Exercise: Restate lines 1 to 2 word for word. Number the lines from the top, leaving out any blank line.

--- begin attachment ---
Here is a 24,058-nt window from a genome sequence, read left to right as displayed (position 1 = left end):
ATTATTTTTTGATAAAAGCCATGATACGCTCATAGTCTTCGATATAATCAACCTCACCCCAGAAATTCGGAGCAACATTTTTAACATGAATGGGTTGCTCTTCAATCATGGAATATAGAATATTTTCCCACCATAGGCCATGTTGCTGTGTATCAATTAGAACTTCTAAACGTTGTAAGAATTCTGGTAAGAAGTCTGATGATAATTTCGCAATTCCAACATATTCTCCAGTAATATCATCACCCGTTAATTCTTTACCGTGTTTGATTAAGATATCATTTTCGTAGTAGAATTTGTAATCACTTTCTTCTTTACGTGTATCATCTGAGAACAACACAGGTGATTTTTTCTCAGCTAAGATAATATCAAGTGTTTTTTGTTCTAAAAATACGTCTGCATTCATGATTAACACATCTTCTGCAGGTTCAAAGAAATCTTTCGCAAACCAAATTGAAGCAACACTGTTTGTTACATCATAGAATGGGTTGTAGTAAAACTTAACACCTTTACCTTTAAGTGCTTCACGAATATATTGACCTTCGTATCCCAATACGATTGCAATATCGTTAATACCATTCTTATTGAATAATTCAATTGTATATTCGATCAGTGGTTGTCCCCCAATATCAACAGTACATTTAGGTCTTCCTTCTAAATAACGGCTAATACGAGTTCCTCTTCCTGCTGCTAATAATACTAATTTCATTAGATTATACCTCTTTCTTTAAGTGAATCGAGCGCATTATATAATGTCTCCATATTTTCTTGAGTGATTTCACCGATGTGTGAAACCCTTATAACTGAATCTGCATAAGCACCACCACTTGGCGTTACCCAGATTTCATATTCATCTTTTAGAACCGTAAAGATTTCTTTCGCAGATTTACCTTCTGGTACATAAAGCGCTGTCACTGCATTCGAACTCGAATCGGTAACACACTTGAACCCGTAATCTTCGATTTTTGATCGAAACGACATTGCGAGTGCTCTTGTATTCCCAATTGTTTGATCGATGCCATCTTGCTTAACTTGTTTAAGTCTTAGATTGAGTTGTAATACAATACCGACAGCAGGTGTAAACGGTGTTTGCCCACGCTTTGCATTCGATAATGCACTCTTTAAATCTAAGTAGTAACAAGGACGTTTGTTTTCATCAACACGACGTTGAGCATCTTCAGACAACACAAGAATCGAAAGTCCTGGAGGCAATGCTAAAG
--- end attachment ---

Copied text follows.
Here is a 24,058-nt window from a genome sequence, read left to right as displayed (position 1 = left end):
ATTATTTTTTGATAAAAGCCATGATACGCTCATAGTCTTCGATATAATCAACCTCACCCCAGAAATTCGGAGCAACATTTTTAACATGAATGGGTTGCTCTTCAATCATGGAATATAGAATATTTTCCCACCATAGGCCATGTTGCTGTGTATCAATTAGAACTTCTAAACGTTGTAAGAATTCTGGTAAGAAGTCTGATGATAATTTCGCAATTCCAACATATTCTCCAGTAATATCATCACCCGTTAATTCTTTACCGTGTTTGATTAAGATATCATTTTCGTAGTAGAATTTGTAATCACTTTCTTCTTTACGTGTATCATCTGAGAACAACACAGGTGATTTTTTCTCAGCTAAGATAATATCAAGTGTTTTTTGTTCTAAAAATACGTCTGCATTCATGATTAACACATCTTCTGCAGGTTCAAAGAAATCTTTCGCAAACCAAATTGAAGCAACACTGTTTGTTACATCATAGAATGGGTTGTAGTAAAACTTAACACCTTTACCTTTAAGTGCTTCACGAATATATTGACCTTCGTATCCCAATACGATTGCAATATCGTTAATACCATTCTTATTGAATAATTCAATTGTATATTCGATCAGTGGTTGTCCCCCAATATCAACAGTACATTTAGGTCTTCCTTCTAAATAACGGCTAATACGAGTTCCTCTTCCTGCTGCTAATAATACTAATTTCATTAGATTATACCTCTTTCTTTAAGTGAATCGAGCGCATTATATAATGTCTCCATATTTTCTTGAGTGATTTCACCGATGTGTGAAACCCTTATAACTGAATCTGCATAAGCACCACCACTTGGCGTTACCCAGATTTCATATTCATCTTTTAGAACCGTAAAGATTTCTTTCGCAGATTTACCTTCTGGTACATAAAGCGCTGTCACTGCATTCGAACTCGAATCGGTAACACACTTGAACCCGTAATCTTCGATTTTTGATCGAAACGACATTGCGAGTGCTCTTGTATTCCCAATTGTTTGATCGATGCCATCTTGCTTAACTTGTTTAAGTCTTAGATTGAGTTGTAATACAATACCGACAGCAGGTGTAAACGGTGTTTGCCCACGCTTTGCATTCGATAATGCACTCTTTAAATCTAAGTAGTAACAAGGACGTTTGTTTTCATCAACACGACGTTGAGCATCTTCAGACAACACAAGAATCGAAAGTCCTGGAGGCAATGCTAAAG